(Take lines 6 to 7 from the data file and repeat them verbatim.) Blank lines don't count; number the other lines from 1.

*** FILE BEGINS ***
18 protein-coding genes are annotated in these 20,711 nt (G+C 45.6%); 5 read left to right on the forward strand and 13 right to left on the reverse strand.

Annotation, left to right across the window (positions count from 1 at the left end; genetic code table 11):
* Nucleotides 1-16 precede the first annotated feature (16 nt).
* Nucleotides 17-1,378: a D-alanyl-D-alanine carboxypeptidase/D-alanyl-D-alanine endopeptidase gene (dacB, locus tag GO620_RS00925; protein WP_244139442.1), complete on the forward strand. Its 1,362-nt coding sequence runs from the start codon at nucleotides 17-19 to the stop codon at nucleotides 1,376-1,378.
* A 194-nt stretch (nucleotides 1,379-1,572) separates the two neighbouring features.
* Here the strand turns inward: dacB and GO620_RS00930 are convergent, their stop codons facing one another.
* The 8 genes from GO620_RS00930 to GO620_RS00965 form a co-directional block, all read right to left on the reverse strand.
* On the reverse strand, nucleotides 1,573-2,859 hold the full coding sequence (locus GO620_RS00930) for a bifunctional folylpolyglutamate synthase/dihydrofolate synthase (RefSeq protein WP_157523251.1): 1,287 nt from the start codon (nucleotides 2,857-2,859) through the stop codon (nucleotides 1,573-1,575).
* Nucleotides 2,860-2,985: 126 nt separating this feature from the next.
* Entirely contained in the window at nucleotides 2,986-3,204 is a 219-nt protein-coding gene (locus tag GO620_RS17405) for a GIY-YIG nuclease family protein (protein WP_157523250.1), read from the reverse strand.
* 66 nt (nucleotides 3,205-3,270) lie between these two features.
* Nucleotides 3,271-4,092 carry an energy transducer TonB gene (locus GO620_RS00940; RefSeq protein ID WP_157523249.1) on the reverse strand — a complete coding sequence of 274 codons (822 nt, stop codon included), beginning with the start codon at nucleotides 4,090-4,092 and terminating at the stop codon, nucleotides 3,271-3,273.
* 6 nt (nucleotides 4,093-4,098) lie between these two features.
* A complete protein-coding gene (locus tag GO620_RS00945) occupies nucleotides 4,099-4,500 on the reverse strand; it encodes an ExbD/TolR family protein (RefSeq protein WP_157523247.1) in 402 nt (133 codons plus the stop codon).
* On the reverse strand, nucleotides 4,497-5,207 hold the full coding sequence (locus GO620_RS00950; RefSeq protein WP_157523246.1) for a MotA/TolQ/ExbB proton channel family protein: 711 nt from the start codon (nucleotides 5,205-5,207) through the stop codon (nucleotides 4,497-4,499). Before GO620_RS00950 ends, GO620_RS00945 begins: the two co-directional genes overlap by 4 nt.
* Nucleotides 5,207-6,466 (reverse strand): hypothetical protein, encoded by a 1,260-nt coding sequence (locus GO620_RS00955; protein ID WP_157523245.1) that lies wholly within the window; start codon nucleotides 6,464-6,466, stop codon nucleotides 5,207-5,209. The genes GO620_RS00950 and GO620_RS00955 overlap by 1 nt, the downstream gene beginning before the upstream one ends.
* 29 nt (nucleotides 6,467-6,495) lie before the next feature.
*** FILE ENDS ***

* Here the strand turns inward: dacB and GO620_RS00930 are convergent, their stop codons facing one another.
* The 8 genes from GO620_RS00930 to GO620_RS00965 form a co-directional block, all read right to left on the reverse strand.